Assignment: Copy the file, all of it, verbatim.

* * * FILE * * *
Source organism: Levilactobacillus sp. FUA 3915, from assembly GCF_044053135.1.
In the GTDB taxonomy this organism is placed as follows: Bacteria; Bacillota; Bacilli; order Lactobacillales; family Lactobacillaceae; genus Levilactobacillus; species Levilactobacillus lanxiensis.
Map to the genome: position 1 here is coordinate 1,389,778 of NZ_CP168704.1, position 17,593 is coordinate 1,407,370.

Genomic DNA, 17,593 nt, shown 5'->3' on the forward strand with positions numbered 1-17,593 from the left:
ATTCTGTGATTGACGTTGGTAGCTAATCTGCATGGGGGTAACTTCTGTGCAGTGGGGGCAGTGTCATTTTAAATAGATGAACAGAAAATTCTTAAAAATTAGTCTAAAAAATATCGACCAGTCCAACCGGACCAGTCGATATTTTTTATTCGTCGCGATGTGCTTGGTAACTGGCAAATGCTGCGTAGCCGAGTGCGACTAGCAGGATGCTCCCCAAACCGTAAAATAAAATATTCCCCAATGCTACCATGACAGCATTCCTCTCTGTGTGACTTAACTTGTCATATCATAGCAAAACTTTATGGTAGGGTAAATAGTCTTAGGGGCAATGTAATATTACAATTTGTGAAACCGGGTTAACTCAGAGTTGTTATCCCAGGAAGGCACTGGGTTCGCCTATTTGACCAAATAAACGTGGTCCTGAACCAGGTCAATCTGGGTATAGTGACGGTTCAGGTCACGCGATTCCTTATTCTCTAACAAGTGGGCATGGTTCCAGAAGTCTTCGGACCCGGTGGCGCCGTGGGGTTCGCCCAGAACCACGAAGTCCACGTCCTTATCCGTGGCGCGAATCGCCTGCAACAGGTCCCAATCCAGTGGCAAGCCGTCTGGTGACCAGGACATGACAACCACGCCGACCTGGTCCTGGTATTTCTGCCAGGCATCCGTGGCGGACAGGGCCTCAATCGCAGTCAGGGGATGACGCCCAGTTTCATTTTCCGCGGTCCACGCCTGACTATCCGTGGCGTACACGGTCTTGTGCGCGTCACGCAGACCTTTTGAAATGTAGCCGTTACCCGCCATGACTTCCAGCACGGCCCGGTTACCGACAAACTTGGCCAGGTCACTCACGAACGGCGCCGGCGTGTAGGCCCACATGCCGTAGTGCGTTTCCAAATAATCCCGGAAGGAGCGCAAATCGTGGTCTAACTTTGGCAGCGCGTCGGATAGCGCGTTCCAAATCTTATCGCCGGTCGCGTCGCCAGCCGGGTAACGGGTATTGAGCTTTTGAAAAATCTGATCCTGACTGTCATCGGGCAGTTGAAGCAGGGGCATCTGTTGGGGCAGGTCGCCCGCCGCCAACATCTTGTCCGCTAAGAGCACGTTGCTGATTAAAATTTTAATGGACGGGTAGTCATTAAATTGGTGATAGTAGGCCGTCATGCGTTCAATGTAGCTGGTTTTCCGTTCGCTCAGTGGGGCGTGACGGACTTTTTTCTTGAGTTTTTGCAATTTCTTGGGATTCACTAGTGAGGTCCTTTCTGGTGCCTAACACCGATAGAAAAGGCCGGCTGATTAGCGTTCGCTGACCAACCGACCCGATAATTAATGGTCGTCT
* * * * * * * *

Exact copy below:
Source organism: Levilactobacillus sp. FUA 3915, from assembly GCF_044053135.1.
In the GTDB taxonomy this organism is placed as follows: Bacteria; Bacillota; Bacilli; order Lactobacillales; family Lactobacillaceae; genus Levilactobacillus; species Levilactobacillus lanxiensis.
Map to the genome: position 1 here is coordinate 1,389,778 of NZ_CP168704.1, position 17,593 is coordinate 1,407,370.

Genomic DNA, 17,593 nt, shown 5'->3' on the forward strand with positions numbered 1-17,593 from the left:
ATTCTGTGATTGACGTTGGTAGCTAATCTGCATGGGGGTAACTTCTGTGCAGTGGGGGCAGTGTCATTTTAAATAGATGAACAGAAAATTCTTAAAAATTAGTCTAAAAAATATCGACCAGTCCAACCGGACCAGTCGATATTTTTTATTCGTCGCGATGTGCTTGGTAACTGGCAAATGCTGCGTAGCCGAGTGCGACTAGCAGGATGCTCCCCAAACCGTAAAATAAAATATTCCCCAATGCTACCATGACAGCATTCCTCTCTGTGTGACTTAACTTGTCATATCATAGCAAAACTTTATGGTAGGGTAAATAGTCTTAGGGGCAATGTAATATTACAATTTGTGAAACCGGGTTAACTCAGAGTTGTTATCCCAGGAAGGCACTGGGTTCGCCTATTTGACCAAATAAACGTGGTCCTGAACCAGGTCAATCTGGGTATAGTGACGGTTCAGGTCACGCGATTCCTTATTCTCTAACAAGTGGGCATGGTTCCAGAAGTCTTCGGACCCGGTGGCGCCGTGGGGTTCGCCCAGAACCACGAAGTCCACGTCCTTATCCGTGGCGCGAATCGCCTGCAACAGGTCCCAATCCAGTGGCAAGCCGTCTGGTGACCAGGACATGACAACCACGCCGACCTGGTCCTGGTATTTCTGCCAGGCATCCGTGGCGGACAGGGCCTCAATCGCAGTCAGGGGATGACGCCCAGTTTCATTTTCCGCGGTCCACGCCTGACTATCCGTGGCGTACACGGTCTTGTGCGCGTCACGCAGACCTTTTGAAATGTAGCCGTTACCCGCCATGACTTCCAGCACGGCCCGGTTACCGACAAACTTGGCCAGGTCACTCACGAACGGCGCCGGCGTGTAGGCCCACATGCCGTAGTGCGTTTCCAAATAATCCCGGAAGGAGCGCAAATCGTGGTCTAACTTTGGCAGCGCGTCGGATAGCGCGTTCCAAATCTTATCGCCGGTCGCGTCGCCAGCCGGGTAACGGGTATTGAGCTTTTGAAAAATCTGATCCTGACTGTCATCGGGCAGTTGAAGCAGGGGCATCTGTTGGGGCAGGTCGCCCGCCGCCAACATCTTGTCCGCTAAGAGCACGTTGCTGATTAAAATTTTAATGGACGGGTAGTCATTAAATTGGTGATAGTAGGCCGTCATGCGTTCAATGTAGCTGGTTTTCCGTTCGCTCAGTGGGGCGTGACGGACTTTTTTCTTGAGTTTTTGCAATTTCTTGGGATTCACTAGTGAGGTCCTTTCTGGTGCCTAACACCGATAGAAAAGGCCGGCTGATTAGCGTTCGCTGACCAACCGACCCGATAATTAATGGTCGTCT